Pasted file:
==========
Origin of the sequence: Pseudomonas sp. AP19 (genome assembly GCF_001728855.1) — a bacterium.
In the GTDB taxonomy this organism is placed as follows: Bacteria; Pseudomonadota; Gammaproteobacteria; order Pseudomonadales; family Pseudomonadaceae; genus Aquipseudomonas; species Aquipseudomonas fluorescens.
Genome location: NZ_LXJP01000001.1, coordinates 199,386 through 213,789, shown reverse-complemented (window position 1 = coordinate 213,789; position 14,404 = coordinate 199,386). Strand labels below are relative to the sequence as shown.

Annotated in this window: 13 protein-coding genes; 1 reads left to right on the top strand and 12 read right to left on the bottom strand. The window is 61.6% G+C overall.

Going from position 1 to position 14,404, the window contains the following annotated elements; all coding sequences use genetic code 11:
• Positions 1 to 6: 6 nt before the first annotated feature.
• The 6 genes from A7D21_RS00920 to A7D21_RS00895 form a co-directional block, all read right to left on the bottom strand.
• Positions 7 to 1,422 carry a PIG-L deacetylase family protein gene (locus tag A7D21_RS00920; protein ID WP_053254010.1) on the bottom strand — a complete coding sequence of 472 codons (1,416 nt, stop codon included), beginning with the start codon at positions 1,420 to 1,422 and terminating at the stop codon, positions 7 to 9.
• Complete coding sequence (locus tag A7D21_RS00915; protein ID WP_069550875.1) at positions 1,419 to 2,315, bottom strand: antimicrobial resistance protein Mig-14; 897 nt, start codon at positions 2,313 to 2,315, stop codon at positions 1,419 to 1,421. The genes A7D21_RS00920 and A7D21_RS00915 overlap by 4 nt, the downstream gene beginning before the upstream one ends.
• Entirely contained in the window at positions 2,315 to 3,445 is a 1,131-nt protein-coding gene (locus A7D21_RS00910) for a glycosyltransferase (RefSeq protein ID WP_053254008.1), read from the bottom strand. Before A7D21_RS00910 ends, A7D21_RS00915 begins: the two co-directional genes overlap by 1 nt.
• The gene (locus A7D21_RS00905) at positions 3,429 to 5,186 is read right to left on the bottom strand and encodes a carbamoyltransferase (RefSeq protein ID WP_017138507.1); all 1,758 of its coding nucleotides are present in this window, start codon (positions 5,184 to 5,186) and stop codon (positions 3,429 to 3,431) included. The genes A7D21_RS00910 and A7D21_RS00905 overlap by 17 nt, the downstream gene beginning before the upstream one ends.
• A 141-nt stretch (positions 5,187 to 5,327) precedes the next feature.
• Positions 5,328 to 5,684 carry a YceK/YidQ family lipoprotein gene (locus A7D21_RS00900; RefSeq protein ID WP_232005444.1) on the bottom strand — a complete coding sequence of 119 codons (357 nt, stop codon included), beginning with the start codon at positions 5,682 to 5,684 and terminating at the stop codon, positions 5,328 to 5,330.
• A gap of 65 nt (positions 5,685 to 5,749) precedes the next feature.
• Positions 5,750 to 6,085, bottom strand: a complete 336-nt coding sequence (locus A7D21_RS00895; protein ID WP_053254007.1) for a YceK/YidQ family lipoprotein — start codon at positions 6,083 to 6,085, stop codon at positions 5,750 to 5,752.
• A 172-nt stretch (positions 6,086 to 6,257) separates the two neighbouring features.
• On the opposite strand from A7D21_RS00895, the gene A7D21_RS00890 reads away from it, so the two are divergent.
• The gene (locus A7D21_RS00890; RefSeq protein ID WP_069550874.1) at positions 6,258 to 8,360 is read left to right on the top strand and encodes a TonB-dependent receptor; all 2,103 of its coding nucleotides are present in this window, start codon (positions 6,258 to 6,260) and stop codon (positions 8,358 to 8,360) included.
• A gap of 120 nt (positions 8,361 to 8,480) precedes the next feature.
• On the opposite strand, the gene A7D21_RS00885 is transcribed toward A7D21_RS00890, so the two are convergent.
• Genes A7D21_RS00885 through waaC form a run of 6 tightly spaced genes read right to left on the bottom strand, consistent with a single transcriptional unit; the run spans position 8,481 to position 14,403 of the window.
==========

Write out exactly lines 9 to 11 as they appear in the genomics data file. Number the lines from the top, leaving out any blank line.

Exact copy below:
• Complete coding sequence (locus tag A7D21_RS00915; protein ID WP_069550875.1) at positions 1,419 to 2,315, bottom strand: antimicrobial resistance protein Mig-14; 897 nt, start codon at positions 2,313 to 2,315, stop codon at positions 1,419 to 1,421. The genes A7D21_RS00920 and A7D21_RS00915 overlap by 4 nt, the downstream gene beginning before the upstream one ends.
• Entirely contained in the window at positions 2,315 to 3,445 is a 1,131-nt protein-coding gene (locus A7D21_RS00910) for a glycosyltransferase (RefSeq protein ID WP_053254008.1), read from the bottom strand. Before A7D21_RS00910 ends, A7D21_RS00915 begins: the two co-directional genes overlap by 1 nt.
• The gene (locus A7D21_RS00905) at positions 3,429 to 5,186 is read right to left on the bottom strand and encodes a carbamoyltransferase (RefSeq protein ID WP_017138507.1); all 1,758 of its coding nucleotides are present in this window, start codon (positions 5,184 to 5,186) and stop codon (positions 3,429 to 3,431) included. The genes A7D21_RS00910 and A7D21_RS00905 overlap by 17 nt, the downstream gene beginning before the upstream one ends.